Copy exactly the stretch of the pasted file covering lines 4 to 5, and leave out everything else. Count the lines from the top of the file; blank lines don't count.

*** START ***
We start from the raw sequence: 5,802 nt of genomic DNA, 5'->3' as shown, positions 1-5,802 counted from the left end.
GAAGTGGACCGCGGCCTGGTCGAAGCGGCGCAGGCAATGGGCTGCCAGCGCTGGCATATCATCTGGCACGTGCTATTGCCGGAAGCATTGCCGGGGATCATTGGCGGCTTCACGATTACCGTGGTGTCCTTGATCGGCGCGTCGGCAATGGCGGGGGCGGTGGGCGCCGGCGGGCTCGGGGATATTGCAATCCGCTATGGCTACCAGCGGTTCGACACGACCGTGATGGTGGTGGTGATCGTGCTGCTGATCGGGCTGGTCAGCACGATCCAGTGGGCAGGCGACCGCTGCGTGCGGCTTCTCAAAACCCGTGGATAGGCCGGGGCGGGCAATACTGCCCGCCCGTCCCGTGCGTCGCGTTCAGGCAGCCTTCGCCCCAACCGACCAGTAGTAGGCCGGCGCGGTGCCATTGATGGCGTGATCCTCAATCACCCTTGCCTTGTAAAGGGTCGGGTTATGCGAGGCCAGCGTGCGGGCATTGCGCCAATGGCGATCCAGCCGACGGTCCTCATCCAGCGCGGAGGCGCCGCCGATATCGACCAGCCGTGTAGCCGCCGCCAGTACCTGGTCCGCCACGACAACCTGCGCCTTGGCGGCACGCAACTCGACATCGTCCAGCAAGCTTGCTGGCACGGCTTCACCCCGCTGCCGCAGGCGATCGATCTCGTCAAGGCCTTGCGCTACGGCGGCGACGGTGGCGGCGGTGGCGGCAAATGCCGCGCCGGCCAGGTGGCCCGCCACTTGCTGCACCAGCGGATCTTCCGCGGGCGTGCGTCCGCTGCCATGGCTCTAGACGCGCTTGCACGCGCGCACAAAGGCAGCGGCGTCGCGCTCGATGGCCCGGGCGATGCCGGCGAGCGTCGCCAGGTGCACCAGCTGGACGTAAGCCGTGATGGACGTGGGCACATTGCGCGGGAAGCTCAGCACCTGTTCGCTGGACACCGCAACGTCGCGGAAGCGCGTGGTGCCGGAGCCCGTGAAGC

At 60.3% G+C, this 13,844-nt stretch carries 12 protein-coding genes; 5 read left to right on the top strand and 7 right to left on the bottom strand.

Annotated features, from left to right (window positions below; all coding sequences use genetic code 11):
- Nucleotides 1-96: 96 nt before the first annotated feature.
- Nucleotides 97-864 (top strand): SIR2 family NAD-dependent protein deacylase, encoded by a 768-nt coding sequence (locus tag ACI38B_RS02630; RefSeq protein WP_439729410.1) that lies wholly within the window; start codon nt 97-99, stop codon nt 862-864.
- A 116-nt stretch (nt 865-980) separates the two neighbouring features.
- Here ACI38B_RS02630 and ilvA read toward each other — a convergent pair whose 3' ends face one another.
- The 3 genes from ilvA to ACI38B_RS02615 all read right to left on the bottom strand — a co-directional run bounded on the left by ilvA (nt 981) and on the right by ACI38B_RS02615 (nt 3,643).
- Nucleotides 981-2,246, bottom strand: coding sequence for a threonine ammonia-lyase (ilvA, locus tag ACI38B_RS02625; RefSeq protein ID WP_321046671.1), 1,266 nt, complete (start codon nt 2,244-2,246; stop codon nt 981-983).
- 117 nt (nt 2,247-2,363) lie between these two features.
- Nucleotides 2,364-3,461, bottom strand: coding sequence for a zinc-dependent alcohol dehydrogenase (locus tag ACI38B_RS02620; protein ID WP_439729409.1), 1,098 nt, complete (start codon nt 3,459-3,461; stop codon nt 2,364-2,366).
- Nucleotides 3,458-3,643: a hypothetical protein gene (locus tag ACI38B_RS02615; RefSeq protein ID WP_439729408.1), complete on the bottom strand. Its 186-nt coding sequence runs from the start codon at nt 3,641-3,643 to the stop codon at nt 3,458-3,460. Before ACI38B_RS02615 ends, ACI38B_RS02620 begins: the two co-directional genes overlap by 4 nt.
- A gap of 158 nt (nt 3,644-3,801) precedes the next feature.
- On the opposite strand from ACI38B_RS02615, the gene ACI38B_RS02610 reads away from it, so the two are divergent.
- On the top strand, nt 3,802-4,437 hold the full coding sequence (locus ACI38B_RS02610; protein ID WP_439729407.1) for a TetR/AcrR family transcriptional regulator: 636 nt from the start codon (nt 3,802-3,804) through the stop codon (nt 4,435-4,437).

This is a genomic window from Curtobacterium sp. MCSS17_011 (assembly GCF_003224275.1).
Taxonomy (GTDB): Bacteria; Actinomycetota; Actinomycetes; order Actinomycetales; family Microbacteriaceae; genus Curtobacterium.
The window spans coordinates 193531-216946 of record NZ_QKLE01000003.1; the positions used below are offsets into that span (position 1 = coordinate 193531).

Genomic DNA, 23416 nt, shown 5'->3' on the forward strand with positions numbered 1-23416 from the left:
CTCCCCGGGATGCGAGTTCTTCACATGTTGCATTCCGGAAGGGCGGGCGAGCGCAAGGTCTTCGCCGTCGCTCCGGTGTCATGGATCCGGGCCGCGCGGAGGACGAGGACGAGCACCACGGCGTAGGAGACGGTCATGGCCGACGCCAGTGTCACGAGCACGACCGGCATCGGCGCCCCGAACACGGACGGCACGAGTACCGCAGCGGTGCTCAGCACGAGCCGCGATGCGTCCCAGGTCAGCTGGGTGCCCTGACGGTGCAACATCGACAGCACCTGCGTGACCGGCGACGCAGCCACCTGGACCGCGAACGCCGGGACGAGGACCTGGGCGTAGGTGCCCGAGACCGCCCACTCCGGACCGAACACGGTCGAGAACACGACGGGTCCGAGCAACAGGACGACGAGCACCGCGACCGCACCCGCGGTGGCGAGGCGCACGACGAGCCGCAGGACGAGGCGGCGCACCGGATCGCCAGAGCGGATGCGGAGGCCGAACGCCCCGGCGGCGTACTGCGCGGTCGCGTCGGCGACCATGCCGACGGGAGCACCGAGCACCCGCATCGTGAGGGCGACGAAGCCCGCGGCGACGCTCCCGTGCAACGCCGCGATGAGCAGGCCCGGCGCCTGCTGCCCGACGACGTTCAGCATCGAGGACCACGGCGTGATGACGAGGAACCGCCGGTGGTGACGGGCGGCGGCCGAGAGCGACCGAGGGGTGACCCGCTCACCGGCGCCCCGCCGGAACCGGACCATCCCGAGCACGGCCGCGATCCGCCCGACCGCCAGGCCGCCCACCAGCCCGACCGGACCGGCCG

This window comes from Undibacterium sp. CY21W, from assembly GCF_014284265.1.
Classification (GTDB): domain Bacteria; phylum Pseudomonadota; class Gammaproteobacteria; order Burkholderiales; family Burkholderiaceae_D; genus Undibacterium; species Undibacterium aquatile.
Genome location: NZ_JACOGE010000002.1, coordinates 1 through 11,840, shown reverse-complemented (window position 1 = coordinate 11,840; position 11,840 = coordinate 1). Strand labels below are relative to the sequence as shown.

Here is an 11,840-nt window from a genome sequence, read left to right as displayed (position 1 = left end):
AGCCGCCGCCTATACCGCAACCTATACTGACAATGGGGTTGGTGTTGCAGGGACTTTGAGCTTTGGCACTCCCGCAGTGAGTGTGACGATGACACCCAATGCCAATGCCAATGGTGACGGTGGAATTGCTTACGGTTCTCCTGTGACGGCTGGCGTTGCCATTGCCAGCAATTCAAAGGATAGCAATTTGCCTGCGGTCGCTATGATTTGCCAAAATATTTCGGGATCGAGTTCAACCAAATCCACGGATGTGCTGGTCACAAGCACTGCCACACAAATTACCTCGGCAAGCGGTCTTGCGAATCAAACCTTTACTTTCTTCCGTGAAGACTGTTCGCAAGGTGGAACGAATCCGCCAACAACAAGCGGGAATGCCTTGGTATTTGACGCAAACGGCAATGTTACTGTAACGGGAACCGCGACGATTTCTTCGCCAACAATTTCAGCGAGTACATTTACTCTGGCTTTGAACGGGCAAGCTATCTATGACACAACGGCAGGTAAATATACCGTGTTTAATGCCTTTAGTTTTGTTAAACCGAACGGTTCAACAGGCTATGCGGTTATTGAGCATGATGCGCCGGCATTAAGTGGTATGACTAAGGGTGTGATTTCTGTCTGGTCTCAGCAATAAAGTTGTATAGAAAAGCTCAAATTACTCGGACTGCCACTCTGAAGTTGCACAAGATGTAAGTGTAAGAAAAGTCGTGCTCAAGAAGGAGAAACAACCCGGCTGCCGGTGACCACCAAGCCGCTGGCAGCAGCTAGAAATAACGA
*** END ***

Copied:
Annotated features, from left to right (window positions below; all coding sequences use genetic code 11):
- Nucleotides 1-96: 96 nt before the first annotated feature.